Naming and labelling art forms can be a sensitive issue, and I have no wish to negate the Cape Breton identity of step dance, but that being said, if we are to successfully reintegrate step dance into the contemporary trad music scene in Scotland, it needs to be in a form we have played a part in creating. The style of step dance practiced today in Cape Breton is not identical to how it first left Scotland, perhaps granting us in the ‘Old Country’ the freedom to start gradually adapting the style today. After all, what are traditions but a continual process of respectfully reinterpreting the past for future contexts, or borrowing from one style to breathe new life into another? If people feel step dance is a valid part of their cultural heritage, and that they have a role in shaping it, it can have a strong future in Scotland.

Ste Dance ClassI teach dance to all ages, which I love, and I try to share the step dance tradition as it has evolved in Cape Breton, but also encourage students to experiment with style, by making up their own or adapting existing steps. I incorporate some Gaelic puirt-à-beul (mouth music for dancing) as well, as dancing to the songs helps us attune more intently to the rhythm, and singing the Gaelic words helps internalise that rhythm. The Gaelic language luckily did not decline in Scotland to the same degree step dance did following mass emigration, and by grafting the rhythm of the steps back into the rhythm of the language, I hope we might come to strengthen both in the process.

The potential for step dance in Scotland with what we are – and could – be doing excites me, as I see how it can not only strengthen the connection between our music, dance and Gaelic traditions, but also help us interweave with other cultures, like Ireland, which has also seen rejuvenation in its traditional percussive ‘sean-nós’ dancing in recent decades. Projects such as Joy Dunlop’s ‘Las’ are celebrating the Scottish-Irish connection to beautiful effect. I lived in Donegal for a year and when I was researching a step dance called the Maggie Pickie I found strong connections to strathspey tunes and steps in the Scottish and Cape Breton traditions. On a cross-genre level step dancer Sophie Stephenson has started a fabulous project called TradBeats exploring the rhythmic connections between Gaelic puirt-à-beul, step dance, body percussion and beat boxing. And these are only a few examples!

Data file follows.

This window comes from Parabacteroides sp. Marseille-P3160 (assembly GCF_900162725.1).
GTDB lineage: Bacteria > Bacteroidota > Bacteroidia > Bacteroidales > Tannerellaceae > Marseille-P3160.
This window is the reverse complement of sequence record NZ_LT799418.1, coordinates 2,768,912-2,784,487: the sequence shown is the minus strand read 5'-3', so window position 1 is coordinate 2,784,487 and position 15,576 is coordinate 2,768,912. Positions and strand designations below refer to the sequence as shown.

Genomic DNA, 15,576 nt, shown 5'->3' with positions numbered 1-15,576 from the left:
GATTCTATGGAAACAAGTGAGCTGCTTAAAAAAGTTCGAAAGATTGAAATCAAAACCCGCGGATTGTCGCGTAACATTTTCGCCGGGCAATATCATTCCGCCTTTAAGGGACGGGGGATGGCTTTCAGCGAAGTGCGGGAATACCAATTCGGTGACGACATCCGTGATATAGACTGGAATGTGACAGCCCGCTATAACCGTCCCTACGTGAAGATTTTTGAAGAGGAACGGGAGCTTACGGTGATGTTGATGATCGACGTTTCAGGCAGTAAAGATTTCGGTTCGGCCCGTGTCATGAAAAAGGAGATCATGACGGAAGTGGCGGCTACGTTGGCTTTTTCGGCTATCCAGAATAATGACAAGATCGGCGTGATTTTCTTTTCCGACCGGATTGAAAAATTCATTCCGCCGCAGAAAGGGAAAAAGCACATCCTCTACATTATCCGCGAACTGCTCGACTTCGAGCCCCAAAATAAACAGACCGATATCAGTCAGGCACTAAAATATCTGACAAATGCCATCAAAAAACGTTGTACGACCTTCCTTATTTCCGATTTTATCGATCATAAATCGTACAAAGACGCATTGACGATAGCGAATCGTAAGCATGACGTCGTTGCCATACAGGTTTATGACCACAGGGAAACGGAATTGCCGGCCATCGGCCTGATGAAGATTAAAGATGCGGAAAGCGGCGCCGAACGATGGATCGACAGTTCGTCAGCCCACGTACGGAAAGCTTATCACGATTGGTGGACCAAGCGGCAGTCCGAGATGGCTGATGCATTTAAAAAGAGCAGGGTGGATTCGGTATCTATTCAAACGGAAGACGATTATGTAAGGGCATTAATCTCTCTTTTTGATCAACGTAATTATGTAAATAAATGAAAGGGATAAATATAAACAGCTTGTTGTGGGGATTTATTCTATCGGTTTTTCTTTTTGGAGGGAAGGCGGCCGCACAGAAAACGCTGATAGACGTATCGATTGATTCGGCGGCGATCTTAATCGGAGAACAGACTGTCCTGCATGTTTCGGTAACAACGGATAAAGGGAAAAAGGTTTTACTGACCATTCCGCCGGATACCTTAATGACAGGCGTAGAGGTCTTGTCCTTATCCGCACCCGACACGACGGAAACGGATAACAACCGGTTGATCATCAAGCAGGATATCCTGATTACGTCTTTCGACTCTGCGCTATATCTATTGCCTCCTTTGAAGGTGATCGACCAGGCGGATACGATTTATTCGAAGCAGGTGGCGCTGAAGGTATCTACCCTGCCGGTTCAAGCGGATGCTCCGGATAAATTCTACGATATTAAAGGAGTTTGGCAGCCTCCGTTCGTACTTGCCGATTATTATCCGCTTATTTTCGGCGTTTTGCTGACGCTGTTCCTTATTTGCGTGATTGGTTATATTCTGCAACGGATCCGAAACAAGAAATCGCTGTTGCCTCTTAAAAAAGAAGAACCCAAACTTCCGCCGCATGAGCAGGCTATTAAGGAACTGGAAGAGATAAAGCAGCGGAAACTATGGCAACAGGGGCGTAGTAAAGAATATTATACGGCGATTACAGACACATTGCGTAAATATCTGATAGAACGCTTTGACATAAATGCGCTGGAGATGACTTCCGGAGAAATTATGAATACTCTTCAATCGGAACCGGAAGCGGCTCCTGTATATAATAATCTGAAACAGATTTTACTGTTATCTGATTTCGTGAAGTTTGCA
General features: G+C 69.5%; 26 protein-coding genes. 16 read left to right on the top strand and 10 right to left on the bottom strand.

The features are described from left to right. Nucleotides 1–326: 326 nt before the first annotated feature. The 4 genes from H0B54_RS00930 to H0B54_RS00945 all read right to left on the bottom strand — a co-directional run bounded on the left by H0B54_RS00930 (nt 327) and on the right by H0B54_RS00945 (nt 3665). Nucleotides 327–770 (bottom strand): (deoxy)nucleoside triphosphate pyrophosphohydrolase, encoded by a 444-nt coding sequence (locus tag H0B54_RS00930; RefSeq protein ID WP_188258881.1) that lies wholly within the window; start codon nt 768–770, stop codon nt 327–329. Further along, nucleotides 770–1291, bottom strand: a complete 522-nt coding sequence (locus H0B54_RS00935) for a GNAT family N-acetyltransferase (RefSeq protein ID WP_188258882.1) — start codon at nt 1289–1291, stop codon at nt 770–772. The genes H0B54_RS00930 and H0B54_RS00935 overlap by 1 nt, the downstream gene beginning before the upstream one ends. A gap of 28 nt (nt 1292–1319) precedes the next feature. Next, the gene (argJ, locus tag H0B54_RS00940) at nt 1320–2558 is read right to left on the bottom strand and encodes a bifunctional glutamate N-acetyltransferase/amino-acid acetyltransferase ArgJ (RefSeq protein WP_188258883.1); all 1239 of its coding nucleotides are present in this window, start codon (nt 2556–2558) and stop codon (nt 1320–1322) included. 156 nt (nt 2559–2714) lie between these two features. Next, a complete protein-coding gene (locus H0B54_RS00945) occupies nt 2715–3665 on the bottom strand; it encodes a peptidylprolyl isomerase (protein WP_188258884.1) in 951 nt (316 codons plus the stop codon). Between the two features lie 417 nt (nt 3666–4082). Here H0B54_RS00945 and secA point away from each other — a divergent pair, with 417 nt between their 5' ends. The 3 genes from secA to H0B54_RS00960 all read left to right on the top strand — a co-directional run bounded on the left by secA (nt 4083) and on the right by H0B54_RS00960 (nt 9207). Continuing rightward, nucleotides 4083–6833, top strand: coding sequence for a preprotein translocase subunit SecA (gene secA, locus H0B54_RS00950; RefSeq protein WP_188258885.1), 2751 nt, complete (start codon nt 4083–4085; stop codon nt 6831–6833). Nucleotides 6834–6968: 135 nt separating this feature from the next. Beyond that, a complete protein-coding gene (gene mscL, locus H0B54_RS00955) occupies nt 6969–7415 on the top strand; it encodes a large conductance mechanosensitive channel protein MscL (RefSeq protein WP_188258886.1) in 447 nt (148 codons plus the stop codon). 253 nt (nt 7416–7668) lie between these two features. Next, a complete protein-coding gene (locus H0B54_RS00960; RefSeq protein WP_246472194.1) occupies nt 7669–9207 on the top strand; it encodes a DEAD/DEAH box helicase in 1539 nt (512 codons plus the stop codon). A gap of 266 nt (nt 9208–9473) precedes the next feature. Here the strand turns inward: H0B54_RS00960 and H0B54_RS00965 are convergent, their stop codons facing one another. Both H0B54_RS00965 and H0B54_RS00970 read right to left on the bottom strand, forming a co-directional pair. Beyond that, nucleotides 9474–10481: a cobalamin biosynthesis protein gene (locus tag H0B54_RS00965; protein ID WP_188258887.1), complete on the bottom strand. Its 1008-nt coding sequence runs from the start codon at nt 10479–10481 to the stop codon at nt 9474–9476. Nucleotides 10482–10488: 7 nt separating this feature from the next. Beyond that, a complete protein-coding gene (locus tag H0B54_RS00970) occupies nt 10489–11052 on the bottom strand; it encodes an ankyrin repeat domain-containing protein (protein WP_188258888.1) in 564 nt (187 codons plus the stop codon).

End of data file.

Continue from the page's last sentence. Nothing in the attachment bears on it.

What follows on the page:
I am constantly inspired by the creativity of the dancers and musicians I see around me and feel blessed to be part of a community full of such skill, passion and enthusiasm. I feel optimistic for where we can take step dance in the future and hope many more dancers will join us in shaping its journey.

Màiri is performing with Huradal on Mon 2 May alongside Siobhan Miller at 7.30pm, after leading sessions at the TradBeats workshop from 2pm. 


Select bibliography

Flett, J. F and T. M. Flett. 1996. Traditional Step-dancing in Scotland (Edinburgh: Scottish Cultural Press).

McGillivray, Allister. 1988. A Cape Breton Ceilidh (Sydney: Sea-Cape Music Ltd).

Melin, Mats. 2005. ‘“Putting the dirt back in”: an investigation of step dancing in Scotland’ (master’s thesis, University of Limerick). Available here.

———. 2015. One with the Music: Cape Breton Step Dance Tradition and Transmission (Sydney, Nova Scotia: Cape Breton University Press).


Màiri Britton teaches regular step dance classes in Edinburgh, as well as workshops and courses in Scotland, Ireland and North America. She performs with four-piece trad group Huradal, which focuses on the connection between step dance and Gaelic puirt-à-beul. She is currently studying for a Masters in Celtic and Scottish Studies at the University of Edinburgh where her thesis focuses on the developing step dance tradition in Scotland. She sits on the Board of theTraditional Dance Forum of Scotland.